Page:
So, now that "Dancing With the Stars" is over and the NCAA championship game is well underway, I'm still distracted away from the economy, Bush, the war, climate change and uneducated kids. Unfortunately, those things will be there in the morning and on my mind from time to time as I get a few things done before leaving for Nirvana - the first day on the golf course for this year.

Friday, April 04, 2008

Lifelong Learning Update

Good Witch and I have almost finished "The History of World Literature" a Teaching Company course consisting of 48 30-minute lectures.

The course begins with Gilgamesh and ends with Salmon Rushdie, and along the way it stops in India, China, Japan, England, Russia, France, Germany, the United States, and other countries. It shows how stories, and ways of telling stories, migrated around the world over time and influenced other writers in faraway cultures. It also shows how literature is influenced by, and causes, changes in politics, religion, science, and other human endeavors.

Professor Grant L. Voth is an engaging personality who delivers his lectures in a seemingly casual way that belies their exquisite organization and allows his rapid delivery to succeed.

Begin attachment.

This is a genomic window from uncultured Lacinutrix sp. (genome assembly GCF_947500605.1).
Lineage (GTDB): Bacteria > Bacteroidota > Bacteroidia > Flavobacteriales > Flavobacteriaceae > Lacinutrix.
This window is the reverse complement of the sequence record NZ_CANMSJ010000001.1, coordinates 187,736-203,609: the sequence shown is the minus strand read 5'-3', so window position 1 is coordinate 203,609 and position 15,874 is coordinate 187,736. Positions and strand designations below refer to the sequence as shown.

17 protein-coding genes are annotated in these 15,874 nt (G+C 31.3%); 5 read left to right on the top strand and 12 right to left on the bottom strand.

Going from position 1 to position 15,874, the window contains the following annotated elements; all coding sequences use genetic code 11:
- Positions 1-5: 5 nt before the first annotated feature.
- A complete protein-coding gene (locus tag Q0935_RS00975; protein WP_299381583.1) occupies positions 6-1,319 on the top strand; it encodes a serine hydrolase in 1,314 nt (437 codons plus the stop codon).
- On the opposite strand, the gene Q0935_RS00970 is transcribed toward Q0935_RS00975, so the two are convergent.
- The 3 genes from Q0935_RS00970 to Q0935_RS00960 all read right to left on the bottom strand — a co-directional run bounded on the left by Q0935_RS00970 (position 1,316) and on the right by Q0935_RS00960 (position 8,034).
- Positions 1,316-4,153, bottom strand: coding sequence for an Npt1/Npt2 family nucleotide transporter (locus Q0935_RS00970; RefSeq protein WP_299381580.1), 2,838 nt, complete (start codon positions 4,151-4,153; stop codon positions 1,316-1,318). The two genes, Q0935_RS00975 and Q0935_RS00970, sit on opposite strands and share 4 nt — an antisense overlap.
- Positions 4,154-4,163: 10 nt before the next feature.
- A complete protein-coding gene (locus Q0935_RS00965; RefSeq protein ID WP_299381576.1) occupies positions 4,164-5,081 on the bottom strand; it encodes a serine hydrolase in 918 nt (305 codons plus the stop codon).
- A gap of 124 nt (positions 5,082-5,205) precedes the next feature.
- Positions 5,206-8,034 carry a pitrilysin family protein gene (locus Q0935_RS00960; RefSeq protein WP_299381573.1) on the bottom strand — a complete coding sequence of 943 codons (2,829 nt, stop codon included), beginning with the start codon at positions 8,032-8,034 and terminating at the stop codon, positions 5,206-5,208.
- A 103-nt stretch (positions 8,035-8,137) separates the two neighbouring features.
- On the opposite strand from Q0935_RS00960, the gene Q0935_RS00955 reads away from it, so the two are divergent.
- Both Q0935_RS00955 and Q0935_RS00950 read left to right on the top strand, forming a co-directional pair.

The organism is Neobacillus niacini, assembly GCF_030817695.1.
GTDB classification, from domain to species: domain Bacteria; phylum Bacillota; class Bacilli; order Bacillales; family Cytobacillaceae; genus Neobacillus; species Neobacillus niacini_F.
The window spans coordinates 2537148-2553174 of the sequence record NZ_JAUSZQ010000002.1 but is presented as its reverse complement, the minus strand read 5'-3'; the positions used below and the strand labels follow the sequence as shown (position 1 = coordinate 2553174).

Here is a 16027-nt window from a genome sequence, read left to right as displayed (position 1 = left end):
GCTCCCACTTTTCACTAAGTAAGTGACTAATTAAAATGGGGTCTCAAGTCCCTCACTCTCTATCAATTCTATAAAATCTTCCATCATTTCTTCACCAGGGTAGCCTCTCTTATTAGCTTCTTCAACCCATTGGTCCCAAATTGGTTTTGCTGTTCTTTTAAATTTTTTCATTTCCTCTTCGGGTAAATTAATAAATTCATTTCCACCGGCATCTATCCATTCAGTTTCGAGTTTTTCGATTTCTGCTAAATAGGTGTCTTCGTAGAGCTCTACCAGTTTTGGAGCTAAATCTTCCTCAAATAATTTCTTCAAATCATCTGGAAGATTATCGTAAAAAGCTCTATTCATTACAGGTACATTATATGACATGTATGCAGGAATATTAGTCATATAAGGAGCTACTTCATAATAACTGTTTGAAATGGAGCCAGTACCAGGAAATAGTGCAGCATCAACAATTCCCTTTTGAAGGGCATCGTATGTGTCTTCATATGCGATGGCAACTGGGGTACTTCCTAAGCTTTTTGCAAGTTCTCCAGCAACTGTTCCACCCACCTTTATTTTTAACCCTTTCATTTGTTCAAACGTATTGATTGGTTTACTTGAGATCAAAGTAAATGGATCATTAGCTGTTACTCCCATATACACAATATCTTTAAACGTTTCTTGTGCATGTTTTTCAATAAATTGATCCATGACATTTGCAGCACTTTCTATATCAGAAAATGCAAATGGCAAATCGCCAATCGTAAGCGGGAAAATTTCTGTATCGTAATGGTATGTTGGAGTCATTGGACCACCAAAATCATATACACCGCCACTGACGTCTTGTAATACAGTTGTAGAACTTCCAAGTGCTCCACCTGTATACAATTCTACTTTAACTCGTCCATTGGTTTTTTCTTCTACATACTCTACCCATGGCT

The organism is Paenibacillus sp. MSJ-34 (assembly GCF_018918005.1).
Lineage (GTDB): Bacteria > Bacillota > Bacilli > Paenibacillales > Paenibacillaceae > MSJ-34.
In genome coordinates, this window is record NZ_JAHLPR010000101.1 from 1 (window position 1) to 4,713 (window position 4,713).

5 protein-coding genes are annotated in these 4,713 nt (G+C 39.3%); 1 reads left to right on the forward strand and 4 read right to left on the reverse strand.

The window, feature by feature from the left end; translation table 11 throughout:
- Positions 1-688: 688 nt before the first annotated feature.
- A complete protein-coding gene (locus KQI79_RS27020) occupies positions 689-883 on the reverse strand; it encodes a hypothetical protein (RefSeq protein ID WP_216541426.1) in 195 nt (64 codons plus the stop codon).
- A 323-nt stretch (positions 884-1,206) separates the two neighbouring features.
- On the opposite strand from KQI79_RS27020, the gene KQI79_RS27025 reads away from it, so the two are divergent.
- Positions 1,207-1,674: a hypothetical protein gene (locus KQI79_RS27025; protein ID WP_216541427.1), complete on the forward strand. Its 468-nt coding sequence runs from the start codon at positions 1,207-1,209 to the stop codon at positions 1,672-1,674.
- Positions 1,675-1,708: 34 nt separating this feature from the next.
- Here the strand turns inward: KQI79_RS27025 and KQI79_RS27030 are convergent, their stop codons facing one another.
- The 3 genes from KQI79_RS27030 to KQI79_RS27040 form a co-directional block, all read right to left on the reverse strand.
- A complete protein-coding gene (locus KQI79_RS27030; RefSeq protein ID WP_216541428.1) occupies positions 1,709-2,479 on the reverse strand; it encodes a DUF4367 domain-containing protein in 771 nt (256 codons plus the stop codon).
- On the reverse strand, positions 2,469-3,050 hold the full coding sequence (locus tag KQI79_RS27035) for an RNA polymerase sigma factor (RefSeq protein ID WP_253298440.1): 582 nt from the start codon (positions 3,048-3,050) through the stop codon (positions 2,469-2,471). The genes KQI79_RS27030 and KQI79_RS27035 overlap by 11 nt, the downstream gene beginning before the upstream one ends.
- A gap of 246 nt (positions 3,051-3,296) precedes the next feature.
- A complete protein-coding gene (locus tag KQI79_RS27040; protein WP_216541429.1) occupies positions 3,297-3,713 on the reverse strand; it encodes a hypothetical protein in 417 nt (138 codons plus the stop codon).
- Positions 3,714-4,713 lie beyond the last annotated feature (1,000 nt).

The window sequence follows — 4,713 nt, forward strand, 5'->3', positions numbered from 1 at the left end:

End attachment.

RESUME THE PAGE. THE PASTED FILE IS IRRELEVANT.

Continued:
We've now enjoyed our way through survey courses in history, music, and literature, picking up innumerable interesting facts along the way. But the most significant concept that I've internalized is how advances in one facet of a culture affect other facets, so that "progress" shows up in many related forms. Understanding humanity, therefore, requires looking across all its activities as they change over time, often in synchronous ways.

Maybe it's time for a science or religion course. We'll keep you posted.

Wednesday, April 02, 2008

Monica Goodling is Back in the News

Remember Monica Goodling, that young, wet-behind-the-ears graduate of "Regent University" law school who somehow got a top job in the Justice Department? She's in the news again.

It seems that a top female attorney in the justice department was refused a second year in a good Washington assignment because Monica heard a rumor (true rumor)that the lady was lesbian. Seems that an "outstanding" rating in every performance category on her annual appraisal didn't mean much to Monica, but her sexual orientation meant everything. Goodling had the clout to boot her out over the objections of her supervisors, and out she went.

Well, we have a law in this United States that prohibits discrimination based on sexual orientation. Monica Goodling broke it. It appears that this high level justice department neophyte didn't know the law, or at least that was her defense in last year's congressional hearings. Nevertheless, a kid attorney in the Bush administration had the clout to crap on a senior, very experienced prosecutor who she didn't like, and crap she did.

It's time for Monica Goodling to face the music, get fined, and go to jail. When you take a big job, you also take the chance that you might not know how to do it. Sometimes you can make decisions that are criminal, which she likely did. You were a big shot girl, Monica, but now you are in a load of trouble. I don't feel at all sorry for you and I hope you get plenty of quiet time to contemplate this and your other repugnant acts, you self-described "Christian".